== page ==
Her expression was sympathetic. That was the first thing he noticed about Emily. What she was telling him, however, was just being recorded and stored in some subconscious vault, deep inside, where it could not hurt him, at least not for the moment. Needing distraction, he focused on her face. Sympathy emanated from her eyes, but her expression told him more than he wanted to know. He could see concern, pain, resolve, and even something akin to his own personal loss in the set of her jaw, her furrowed brow, and the slight puffiness around her eyes. She was obviously very empathetic.
“Your crew has been very concerned about you. Unfortunately, they are not your crew anymore, Captain. Your recovery will be long and tedious, and a new captain is being assigned to the Revere. They will be departing soon on a mission to head off a near Earth asteroid that will come uncomfortably close to striking Earth. That mission could not be delayed.” She took a breath before continuing. “You, on the other hand, will have to make some tough decisions about your future. Vice Admiral Bunting will be coming over from the naval base tomorrow morning to discuss the details of your accident and your potential paths forward.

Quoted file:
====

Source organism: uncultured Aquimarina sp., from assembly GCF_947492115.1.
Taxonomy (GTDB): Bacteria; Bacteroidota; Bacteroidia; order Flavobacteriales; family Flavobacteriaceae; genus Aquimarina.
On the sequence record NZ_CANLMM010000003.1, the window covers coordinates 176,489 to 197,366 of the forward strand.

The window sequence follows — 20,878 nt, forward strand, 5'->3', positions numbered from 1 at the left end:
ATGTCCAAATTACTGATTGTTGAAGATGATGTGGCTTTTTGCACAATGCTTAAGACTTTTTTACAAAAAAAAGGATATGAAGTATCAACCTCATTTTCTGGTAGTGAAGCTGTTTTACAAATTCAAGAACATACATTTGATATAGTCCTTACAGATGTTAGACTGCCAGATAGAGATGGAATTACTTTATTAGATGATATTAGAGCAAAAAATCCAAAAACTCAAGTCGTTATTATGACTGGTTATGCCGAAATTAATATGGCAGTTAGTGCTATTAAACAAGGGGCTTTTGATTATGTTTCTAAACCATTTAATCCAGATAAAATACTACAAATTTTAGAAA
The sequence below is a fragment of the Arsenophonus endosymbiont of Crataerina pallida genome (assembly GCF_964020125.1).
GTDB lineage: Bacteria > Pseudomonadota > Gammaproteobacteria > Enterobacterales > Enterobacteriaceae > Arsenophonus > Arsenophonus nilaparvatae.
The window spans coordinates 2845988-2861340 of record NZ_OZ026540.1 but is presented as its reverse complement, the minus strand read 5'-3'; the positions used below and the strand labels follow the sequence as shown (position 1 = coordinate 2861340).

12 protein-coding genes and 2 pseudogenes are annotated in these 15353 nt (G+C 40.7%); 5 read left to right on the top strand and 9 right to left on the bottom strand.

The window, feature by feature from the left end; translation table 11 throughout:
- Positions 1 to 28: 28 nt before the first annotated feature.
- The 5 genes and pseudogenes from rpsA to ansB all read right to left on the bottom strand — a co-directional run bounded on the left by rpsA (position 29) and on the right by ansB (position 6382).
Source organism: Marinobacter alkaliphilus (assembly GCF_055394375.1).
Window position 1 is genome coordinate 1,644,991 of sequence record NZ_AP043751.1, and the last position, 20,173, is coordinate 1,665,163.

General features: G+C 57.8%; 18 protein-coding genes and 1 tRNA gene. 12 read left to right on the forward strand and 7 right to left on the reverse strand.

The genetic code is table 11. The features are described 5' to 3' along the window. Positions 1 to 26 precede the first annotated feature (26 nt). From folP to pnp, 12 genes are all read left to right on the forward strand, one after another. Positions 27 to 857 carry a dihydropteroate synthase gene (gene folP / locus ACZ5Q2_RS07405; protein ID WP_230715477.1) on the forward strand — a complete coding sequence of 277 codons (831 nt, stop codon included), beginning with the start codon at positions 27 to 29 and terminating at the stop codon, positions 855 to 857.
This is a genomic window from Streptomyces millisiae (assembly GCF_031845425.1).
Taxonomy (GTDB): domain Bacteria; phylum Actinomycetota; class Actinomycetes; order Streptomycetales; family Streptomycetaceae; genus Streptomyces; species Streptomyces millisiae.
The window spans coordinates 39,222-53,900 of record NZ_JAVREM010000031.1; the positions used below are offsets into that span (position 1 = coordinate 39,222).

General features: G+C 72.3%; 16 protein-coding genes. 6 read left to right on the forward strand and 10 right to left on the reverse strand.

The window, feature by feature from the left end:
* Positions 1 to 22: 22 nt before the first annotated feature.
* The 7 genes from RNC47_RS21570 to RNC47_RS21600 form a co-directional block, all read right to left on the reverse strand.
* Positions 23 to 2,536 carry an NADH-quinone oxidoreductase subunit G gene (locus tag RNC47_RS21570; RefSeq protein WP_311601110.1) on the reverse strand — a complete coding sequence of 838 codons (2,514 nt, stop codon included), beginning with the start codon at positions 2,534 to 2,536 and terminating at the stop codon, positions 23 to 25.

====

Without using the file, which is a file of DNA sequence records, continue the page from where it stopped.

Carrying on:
“But let’s not concern ourselves about tomorrow. Today, we need to get you started on some liquid food, get you up to speed on all of this equipment surrounding you, and then you need to get more rest to allow your body to push through the recovery process. I have taken the liberty to order a liquid lunch and a soft-solid dinner based upon your taste preferences. Solid food will start tomorrow.”
This is all too much! I’ve just woken up and found out that my whole life has changed. My crew! The Revere! How will they react to a sudden change in captain?